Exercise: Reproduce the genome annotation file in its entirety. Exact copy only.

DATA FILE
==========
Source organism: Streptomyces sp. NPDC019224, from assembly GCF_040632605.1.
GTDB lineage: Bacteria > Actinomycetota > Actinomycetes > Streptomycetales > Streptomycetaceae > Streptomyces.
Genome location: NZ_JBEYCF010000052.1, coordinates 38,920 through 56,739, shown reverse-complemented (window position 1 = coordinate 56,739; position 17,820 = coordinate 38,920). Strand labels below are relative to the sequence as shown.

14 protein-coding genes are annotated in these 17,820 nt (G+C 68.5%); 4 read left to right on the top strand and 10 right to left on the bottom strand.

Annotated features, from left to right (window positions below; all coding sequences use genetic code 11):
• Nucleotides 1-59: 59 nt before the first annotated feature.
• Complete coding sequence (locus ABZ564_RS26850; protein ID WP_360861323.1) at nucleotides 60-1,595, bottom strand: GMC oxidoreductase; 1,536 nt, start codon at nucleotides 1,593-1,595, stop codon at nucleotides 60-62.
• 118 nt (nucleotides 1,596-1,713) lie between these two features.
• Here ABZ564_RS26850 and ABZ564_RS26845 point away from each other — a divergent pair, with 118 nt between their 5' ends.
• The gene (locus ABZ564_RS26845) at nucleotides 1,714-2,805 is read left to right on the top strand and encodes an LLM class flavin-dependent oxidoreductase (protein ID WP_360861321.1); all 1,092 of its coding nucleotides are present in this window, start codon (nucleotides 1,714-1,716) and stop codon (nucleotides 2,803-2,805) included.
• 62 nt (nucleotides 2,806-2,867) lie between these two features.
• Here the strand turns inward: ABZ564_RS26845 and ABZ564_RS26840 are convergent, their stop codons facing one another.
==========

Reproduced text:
Source organism: Streptomyces sp. NPDC019224, from assembly GCF_040632605.1.
GTDB lineage: Bacteria > Actinomycetota > Actinomycetes > Streptomycetales > Streptomycetaceae > Streptomyces.
Genome location: NZ_JBEYCF010000052.1, coordinates 38,920 through 56,739, shown reverse-complemented (window position 1 = coordinate 56,739; position 17,820 = coordinate 38,920). Strand labels below are relative to the sequence as shown.

14 protein-coding genes are annotated in these 17,820 nt (G+C 68.5%); 4 read left to right on the top strand and 10 right to left on the bottom strand.

Annotated features, from left to right (window positions below; all coding sequences use genetic code 11):
• Nucleotides 1-59: 59 nt before the first annotated feature.
• Complete coding sequence (locus ABZ564_RS26850; protein ID WP_360861323.1) at nucleotides 60-1,595, bottom strand: GMC oxidoreductase; 1,536 nt, start codon at nucleotides 1,593-1,595, stop codon at nucleotides 60-62.
• 118 nt (nucleotides 1,596-1,713) lie between these two features.
• Here ABZ564_RS26850 and ABZ564_RS26845 point away from each other — a divergent pair, with 118 nt between their 5' ends.
• The gene (locus ABZ564_RS26845) at nucleotides 1,714-2,805 is read left to right on the top strand and encodes an LLM class flavin-dependent oxidoreductase (protein ID WP_360861321.1); all 1,092 of its coding nucleotides are present in this window, start codon (nucleotides 1,714-1,716) and stop codon (nucleotides 2,803-2,805) included.
• 62 nt (nucleotides 2,806-2,867) lie between these two features.
• Here the strand turns inward: ABZ564_RS26845 and ABZ564_RS26840 are convergent, their stop codons facing one another.